Apparently already out since March 2022, a tape of Idehall on a new label from Berlin, Kontralamakina. “Unending Crisis” is a tape of around half an hour. The sound is on the rhythmic side of Idehall’s spectrum, sometimes perhaps even going a bit further into an EBM-ish direction. There are also the ritual elements, here and there a flinch of IDM and of course Michael’s vocals. There are more ambient tracks and towards the end there is a somewhat noisy indutrial track
Out today, but the 200 copies of the 12″ have been long sold out (and I did not get one).
“Gladio” opens with Hoffman singing a hymn over some noise. After that the new album is pretty much what I call “industrial disco”. Ant-Zen describes it as “a diversified and contemporary collection of minimal electro pop tunes, industrial power electronics and retro-body beats”.
The music is not as energetic as Thorofon can get. Besides the more ‘atmosphere’ tracks, the music indeed seems to lean a bit more towards (old school) EBM as we are used to. But the sound is industrial, sometimes noisy and recognisably Thorofon.
More BDN and he is touring too. Roger Karmanik appears to have an artistic upliving. “Everything…” comes as a 10″, listed as “CMI-03”, but available from Tesco. It does not appear to be a rerelease.
The first track is a throbbing piece of industrial. Not as harsh as BDN can get. A good track. The next track is more noisy, but again relatively tranquil. The same can be said about number three, but this is more industrial than the previous track and reminds a bit of Karmaniks older (Lille Roger) material.
Then comes the absolute highlight of this release. “Love Hard” has a bit of a Thorofon approach. A somewhat ‘rhythmic noise’ rhythm with vocals of an artist I was not familiar with: Åsa Tedebro. She looks pretty classically goth on her Discogs page and appears to be a guest singer every now and then, but not an artist (or band) of her own. Her dramatic vocals go perfectly well with the background noise that intensifies and calms down again. It appears that the Swedish electropunk band Isotope Soap (that I also think I was not familiar with) have something to do with this track. It is a great track.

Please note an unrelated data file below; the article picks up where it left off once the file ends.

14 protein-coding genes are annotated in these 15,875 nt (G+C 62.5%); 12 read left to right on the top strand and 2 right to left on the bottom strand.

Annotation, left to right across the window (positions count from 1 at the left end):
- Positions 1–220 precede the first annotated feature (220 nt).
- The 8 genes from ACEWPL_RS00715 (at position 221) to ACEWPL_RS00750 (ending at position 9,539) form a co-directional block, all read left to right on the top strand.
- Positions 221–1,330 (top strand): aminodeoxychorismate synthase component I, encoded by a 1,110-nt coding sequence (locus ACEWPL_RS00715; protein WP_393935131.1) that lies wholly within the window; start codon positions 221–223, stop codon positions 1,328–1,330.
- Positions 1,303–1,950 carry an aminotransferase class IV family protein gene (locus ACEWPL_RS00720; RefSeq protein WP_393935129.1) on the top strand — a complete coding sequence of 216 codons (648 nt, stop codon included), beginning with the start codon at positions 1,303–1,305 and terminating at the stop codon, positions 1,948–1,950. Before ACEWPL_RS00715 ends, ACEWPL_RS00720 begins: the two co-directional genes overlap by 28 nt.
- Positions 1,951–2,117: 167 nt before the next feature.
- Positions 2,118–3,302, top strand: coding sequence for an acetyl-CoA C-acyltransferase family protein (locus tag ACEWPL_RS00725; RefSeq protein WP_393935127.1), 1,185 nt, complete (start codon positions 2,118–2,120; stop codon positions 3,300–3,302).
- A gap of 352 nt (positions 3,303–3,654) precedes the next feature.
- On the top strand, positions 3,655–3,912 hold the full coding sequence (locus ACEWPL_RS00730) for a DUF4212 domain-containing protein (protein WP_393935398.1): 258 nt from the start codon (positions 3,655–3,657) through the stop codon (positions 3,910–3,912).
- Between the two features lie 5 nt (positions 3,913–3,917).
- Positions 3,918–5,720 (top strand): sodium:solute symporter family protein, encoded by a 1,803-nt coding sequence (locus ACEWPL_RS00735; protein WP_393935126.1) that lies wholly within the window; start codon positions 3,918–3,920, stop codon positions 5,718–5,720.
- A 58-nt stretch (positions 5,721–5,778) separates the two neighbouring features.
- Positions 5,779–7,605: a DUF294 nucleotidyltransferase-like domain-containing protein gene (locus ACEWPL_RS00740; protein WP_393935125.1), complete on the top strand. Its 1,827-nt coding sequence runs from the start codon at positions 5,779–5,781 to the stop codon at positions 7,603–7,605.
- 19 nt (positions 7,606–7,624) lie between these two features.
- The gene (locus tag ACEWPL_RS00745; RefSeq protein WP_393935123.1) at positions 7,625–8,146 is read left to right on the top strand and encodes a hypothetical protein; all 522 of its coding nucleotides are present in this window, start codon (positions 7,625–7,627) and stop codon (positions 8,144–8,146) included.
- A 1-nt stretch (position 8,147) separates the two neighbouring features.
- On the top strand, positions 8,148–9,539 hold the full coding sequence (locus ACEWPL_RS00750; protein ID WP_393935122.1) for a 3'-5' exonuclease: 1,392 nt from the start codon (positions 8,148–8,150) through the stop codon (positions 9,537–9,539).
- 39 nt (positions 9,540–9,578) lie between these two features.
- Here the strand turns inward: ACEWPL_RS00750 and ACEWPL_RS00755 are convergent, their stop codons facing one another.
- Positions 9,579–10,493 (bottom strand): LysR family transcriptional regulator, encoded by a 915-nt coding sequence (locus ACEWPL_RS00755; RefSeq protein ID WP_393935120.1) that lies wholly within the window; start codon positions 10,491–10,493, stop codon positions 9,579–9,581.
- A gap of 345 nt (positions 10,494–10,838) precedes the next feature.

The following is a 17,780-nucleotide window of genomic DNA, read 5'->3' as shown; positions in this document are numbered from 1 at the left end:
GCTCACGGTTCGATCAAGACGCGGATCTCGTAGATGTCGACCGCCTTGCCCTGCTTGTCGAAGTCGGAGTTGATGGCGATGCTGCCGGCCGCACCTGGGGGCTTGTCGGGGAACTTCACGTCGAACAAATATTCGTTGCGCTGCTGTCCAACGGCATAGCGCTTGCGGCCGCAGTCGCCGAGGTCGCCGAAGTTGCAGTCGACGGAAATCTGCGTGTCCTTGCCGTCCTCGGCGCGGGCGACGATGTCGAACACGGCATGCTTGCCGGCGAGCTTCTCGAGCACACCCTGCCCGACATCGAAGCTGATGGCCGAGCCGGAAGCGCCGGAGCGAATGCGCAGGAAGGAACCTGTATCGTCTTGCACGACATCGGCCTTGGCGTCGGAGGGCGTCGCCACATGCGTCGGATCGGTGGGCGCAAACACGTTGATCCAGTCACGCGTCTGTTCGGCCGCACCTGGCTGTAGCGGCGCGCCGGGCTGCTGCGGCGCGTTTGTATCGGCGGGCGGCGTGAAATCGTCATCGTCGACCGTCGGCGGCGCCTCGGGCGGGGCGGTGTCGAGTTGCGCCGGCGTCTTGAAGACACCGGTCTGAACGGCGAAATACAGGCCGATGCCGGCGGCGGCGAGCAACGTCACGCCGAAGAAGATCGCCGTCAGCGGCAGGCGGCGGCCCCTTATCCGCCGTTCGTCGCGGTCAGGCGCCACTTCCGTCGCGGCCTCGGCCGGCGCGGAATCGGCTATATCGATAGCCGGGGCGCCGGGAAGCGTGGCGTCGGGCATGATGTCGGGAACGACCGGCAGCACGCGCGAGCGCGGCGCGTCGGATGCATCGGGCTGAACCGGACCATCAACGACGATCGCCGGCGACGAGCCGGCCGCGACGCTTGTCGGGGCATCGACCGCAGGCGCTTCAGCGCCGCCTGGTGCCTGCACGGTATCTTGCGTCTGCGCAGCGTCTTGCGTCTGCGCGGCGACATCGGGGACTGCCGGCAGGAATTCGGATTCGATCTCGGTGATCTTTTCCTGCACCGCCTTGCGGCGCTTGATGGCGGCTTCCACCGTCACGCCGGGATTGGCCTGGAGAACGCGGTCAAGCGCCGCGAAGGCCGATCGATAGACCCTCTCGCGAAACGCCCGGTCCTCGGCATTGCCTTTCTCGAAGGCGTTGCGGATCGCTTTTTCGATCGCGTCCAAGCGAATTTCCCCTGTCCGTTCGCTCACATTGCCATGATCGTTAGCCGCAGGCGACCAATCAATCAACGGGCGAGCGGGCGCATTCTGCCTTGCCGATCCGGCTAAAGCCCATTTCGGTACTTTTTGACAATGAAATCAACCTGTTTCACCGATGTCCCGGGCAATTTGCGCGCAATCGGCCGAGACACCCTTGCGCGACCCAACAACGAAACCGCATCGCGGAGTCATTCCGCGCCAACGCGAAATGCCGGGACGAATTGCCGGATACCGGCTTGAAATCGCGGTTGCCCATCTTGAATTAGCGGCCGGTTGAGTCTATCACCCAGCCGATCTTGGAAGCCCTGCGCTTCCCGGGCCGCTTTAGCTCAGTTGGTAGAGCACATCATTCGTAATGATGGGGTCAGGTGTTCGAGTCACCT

It does not happen often, but Spotify surprised me. I have known Blitzkrieg Baby since the “Kids World” tape on Beläten from 2014. Later there were a few other releases.
Spotify had only one Blitzkrieg Baby track on some compilation and yet last week I got “Genocidal Sextasy” as a new release. Not bad of Spotify. Incidentally I notice that older releases have been added to Spotify as well, even an album that I did not yet know: “Homo Sapiens Parasitus” (2019) which was released on Neuropa just as “Porcus Norvegicus“.